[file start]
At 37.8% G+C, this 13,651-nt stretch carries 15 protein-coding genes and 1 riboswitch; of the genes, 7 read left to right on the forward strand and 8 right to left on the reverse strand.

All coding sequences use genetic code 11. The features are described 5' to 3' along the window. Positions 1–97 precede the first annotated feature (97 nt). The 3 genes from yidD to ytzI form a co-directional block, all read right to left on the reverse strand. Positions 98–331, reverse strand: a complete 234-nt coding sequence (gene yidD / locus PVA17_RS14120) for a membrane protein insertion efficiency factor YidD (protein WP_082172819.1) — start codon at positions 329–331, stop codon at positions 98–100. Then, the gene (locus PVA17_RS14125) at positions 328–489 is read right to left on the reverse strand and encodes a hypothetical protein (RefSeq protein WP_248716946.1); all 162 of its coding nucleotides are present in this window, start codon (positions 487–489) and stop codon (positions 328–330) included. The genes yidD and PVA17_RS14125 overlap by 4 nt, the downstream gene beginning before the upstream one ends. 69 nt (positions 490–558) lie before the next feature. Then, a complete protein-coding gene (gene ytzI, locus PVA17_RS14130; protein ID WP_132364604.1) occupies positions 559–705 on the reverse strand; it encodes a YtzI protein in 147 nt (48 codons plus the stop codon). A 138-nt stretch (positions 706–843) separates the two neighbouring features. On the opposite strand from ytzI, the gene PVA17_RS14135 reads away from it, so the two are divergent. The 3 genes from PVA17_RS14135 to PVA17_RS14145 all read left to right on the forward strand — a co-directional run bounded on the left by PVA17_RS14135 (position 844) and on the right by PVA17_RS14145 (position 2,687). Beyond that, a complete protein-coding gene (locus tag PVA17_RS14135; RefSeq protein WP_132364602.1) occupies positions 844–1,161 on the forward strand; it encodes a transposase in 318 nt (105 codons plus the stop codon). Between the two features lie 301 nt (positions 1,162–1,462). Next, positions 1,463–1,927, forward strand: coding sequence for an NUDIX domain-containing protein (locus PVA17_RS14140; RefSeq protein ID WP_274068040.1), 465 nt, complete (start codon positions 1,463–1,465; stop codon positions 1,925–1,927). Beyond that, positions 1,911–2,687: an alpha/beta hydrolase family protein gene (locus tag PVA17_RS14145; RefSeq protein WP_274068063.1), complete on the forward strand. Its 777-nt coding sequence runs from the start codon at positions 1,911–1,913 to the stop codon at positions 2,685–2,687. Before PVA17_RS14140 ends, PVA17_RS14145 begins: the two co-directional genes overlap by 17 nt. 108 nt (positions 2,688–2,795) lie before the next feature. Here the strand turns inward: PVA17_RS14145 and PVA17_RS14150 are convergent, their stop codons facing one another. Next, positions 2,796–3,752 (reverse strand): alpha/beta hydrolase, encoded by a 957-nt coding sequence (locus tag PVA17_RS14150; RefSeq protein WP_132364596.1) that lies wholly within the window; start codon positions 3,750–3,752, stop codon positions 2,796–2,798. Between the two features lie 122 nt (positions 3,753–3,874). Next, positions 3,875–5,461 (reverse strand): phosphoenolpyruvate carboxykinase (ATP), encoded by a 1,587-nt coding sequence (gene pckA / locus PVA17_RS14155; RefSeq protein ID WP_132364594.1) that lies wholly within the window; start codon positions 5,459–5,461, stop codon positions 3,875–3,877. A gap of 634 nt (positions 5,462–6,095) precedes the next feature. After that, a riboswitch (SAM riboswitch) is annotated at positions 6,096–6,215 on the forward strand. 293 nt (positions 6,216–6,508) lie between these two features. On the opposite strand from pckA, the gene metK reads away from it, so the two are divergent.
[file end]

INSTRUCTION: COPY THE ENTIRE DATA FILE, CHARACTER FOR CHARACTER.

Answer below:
At 37.8% G+C, this 13,651-nt stretch carries 15 protein-coding genes and 1 riboswitch; of the genes, 7 read left to right on the forward strand and 8 right to left on the reverse strand.

All coding sequences use genetic code 11. The features are described 5' to 3' along the window. Positions 1–97 precede the first annotated feature (97 nt). The 3 genes from yidD to ytzI form a co-directional block, all read right to left on the reverse strand. Positions 98–331, reverse strand: a complete 234-nt coding sequence (gene yidD / locus PVA17_RS14120) for a membrane protein insertion efficiency factor YidD (protein WP_082172819.1) — start codon at positions 329–331, stop codon at positions 98–100. Then, the gene (locus PVA17_RS14125) at positions 328–489 is read right to left on the reverse strand and encodes a hypothetical protein (RefSeq protein WP_248716946.1); all 162 of its coding nucleotides are present in this window, start codon (positions 487–489) and stop codon (positions 328–330) included. The genes yidD and PVA17_RS14125 overlap by 4 nt, the downstream gene beginning before the upstream one ends. 69 nt (positions 490–558) lie before the next feature. Then, a complete protein-coding gene (gene ytzI, locus PVA17_RS14130; protein ID WP_132364604.1) occupies positions 559–705 on the reverse strand; it encodes a YtzI protein in 147 nt (48 codons plus the stop codon). A 138-nt stretch (positions 706–843) separates the two neighbouring features. On the opposite strand from ytzI, the gene PVA17_RS14135 reads away from it, so the two are divergent. The 3 genes from PVA17_RS14135 to PVA17_RS14145 all read left to right on the forward strand — a co-directional run bounded on the left by PVA17_RS14135 (position 844) and on the right by PVA17_RS14145 (position 2,687). Beyond that, a complete protein-coding gene (locus tag PVA17_RS14135; RefSeq protein WP_132364602.1) occupies positions 844–1,161 on the forward strand; it encodes a transposase in 318 nt (105 codons plus the stop codon). Between the two features lie 301 nt (positions 1,162–1,462). Next, positions 1,463–1,927, forward strand: coding sequence for an NUDIX domain-containing protein (locus PVA17_RS14140; RefSeq protein ID WP_274068040.1), 465 nt, complete (start codon positions 1,463–1,465; stop codon positions 1,925–1,927). Beyond that, positions 1,911–2,687: an alpha/beta hydrolase family protein gene (locus tag PVA17_RS14145; RefSeq protein WP_274068063.1), complete on the forward strand. Its 777-nt coding sequence runs from the start codon at positions 1,911–1,913 to the stop codon at positions 2,685–2,687. Before PVA17_RS14140 ends, PVA17_RS14145 begins: the two co-directional genes overlap by 17 nt. 108 nt (positions 2,688–2,795) lie before the next feature. Here the strand turns inward: PVA17_RS14145 and PVA17_RS14150 are convergent, their stop codons facing one another. Next, positions 2,796–3,752 (reverse strand): alpha/beta hydrolase, encoded by a 957-nt coding sequence (locus tag PVA17_RS14150; RefSeq protein WP_132364596.1) that lies wholly within the window; start codon positions 3,750–3,752, stop codon positions 2,796–2,798. Between the two features lie 122 nt (positions 3,753–3,874). Next, positions 3,875–5,461 (reverse strand): phosphoenolpyruvate carboxykinase (ATP), encoded by a 1,587-nt coding sequence (gene pckA / locus PVA17_RS14155; RefSeq protein ID WP_132364594.1) that lies wholly within the window; start codon positions 5,459–5,461, stop codon positions 3,875–3,877. A gap of 634 nt (positions 5,462–6,095) precedes the next feature. After that, a riboswitch (SAM riboswitch) is annotated at positions 6,096–6,215 on the forward strand. 293 nt (positions 6,216–6,508) lie between these two features. On the opposite strand from pckA, the gene metK reads away from it, so the two are divergent.